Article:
July 22, 2011
The draconian state budget isn’t hurting only the courts. The list of victims is a long one and it includes California’s redevelopment agencies. According to the Associated Press, “The Legislature approved two budget bills in June that would eliminate the state’s 400 redevelopment agencies by Oct. 1. It allowed local governments to launch new agencies if they agreed to pay a share of property taxes to local governments and schools, replacing money the state pays.” Over $1 billion is potentially at stake.
The agencies’ supporters have challenged the two bills in a writ petition filed this week in the Supreme Court. Aside from the important substantive issues raised in the case — California Redevelopment Association v. Matosantos — there is an interesting question about the Supreme Court’s jurisdiction.
The agencies’ supporters bypassed the lower courts by filing their writ petition directly in the Supreme Court. In doing so, they invoked the court’s original jurisdiction under article VI, section 10, of the state constitution, which authorizes the court to exercise “original jurisdiction in proceedings for extraordinary relief in the nature of mandamus, certiorari, and prohibition.” The filing, however, could violate one of the bills being challenged, which includes a provision stating that, “[n]otwithstanding any other law, any action contesting the validity of [the legislation] . . . shall be brought in the Superior Court of the County of Sacramento.”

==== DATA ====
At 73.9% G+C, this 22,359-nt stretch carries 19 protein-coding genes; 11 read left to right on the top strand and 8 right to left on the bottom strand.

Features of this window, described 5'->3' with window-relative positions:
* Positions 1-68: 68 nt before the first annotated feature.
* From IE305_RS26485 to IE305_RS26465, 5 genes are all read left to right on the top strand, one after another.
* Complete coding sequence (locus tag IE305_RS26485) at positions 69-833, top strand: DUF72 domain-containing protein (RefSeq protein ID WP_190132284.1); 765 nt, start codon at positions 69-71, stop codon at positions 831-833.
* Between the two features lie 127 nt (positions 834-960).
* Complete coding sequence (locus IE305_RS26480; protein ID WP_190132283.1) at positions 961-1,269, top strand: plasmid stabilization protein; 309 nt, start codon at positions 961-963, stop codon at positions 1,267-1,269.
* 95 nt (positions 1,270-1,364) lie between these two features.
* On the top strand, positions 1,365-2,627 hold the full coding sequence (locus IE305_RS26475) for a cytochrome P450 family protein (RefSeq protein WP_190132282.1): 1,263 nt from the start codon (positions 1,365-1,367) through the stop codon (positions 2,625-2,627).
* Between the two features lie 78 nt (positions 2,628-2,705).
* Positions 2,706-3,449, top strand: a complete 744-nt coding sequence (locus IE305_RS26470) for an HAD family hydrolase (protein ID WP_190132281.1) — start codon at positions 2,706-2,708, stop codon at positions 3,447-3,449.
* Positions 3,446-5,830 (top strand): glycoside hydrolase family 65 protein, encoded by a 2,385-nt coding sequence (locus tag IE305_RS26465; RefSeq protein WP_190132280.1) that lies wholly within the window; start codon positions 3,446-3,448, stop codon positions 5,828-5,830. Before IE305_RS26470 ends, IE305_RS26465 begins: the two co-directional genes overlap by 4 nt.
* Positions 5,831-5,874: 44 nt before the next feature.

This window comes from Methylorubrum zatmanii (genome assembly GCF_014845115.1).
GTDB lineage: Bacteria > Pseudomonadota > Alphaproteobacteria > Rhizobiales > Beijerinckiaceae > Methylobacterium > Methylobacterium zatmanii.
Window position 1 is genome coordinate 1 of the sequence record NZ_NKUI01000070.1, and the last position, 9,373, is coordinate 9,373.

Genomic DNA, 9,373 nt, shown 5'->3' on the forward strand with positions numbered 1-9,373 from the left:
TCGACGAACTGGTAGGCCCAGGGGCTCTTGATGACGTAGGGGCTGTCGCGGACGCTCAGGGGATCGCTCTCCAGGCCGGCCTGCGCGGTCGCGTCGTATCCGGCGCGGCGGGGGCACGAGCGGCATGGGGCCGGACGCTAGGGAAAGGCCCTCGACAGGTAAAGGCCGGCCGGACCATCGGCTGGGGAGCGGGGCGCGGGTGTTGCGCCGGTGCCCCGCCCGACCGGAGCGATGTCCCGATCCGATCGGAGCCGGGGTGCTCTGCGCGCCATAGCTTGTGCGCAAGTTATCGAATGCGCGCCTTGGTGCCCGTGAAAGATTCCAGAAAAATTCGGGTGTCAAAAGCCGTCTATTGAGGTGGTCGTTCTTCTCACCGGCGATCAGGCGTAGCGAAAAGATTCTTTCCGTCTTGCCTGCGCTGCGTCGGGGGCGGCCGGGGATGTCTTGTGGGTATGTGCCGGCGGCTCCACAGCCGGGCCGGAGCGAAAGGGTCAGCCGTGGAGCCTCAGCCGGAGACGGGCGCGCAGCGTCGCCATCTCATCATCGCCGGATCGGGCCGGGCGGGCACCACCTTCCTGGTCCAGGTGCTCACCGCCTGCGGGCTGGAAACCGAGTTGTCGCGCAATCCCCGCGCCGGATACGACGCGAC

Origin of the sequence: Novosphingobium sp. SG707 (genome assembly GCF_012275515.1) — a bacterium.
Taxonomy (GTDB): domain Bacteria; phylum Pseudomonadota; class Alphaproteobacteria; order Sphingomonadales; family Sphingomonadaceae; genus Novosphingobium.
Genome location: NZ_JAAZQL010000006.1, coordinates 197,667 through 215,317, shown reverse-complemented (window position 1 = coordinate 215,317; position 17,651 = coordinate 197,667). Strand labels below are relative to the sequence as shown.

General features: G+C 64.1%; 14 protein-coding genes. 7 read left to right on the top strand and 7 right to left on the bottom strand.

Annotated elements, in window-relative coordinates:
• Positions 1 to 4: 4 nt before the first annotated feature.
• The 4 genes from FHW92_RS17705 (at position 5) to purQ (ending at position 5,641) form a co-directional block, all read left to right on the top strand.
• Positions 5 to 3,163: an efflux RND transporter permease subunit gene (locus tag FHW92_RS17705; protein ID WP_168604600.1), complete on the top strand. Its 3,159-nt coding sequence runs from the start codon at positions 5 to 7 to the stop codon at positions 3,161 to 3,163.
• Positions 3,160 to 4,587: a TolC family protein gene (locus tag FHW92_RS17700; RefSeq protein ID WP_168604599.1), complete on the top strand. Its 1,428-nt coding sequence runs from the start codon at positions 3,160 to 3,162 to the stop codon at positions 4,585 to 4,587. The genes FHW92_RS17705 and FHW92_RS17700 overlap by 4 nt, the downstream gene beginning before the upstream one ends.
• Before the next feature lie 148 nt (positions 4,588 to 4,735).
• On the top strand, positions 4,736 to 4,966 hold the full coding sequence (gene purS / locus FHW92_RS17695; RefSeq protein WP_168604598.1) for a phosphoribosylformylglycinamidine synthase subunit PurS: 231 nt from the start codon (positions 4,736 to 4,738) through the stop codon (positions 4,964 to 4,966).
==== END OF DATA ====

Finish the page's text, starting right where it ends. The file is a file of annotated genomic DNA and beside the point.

In their writ petition, the agencies’ supporters claim the bill’s jurisdictional limitation is inapplicable because a writ petition is not an “action,” but a “proceeding.” Alternatively, they suggest that, if the bill restricts the Supreme Court’s jurisdiction, the limitation might exceed the Legislature’s constitutional authority.
The writ petition asks for a stay by August 15 of the challenged legislation and for a resolution of the entire case before December 20. The court has asked for the fax filing of a preliminary opposition by noon this Wednesday, July 27, with the petitioners allowed to file a reply by 5:00 p.m. two days later.
The respondents are Ana Matosantos (California’s Director of Finance), state Controller John Chiang, and Alameda County Auditor-Controller Patrick O’Connel (as representative of the class of county auditor-controllers). It will be interesting to see if the respondents object to the Supreme Court’s jurisdiction to even consider the merits of the writ petition.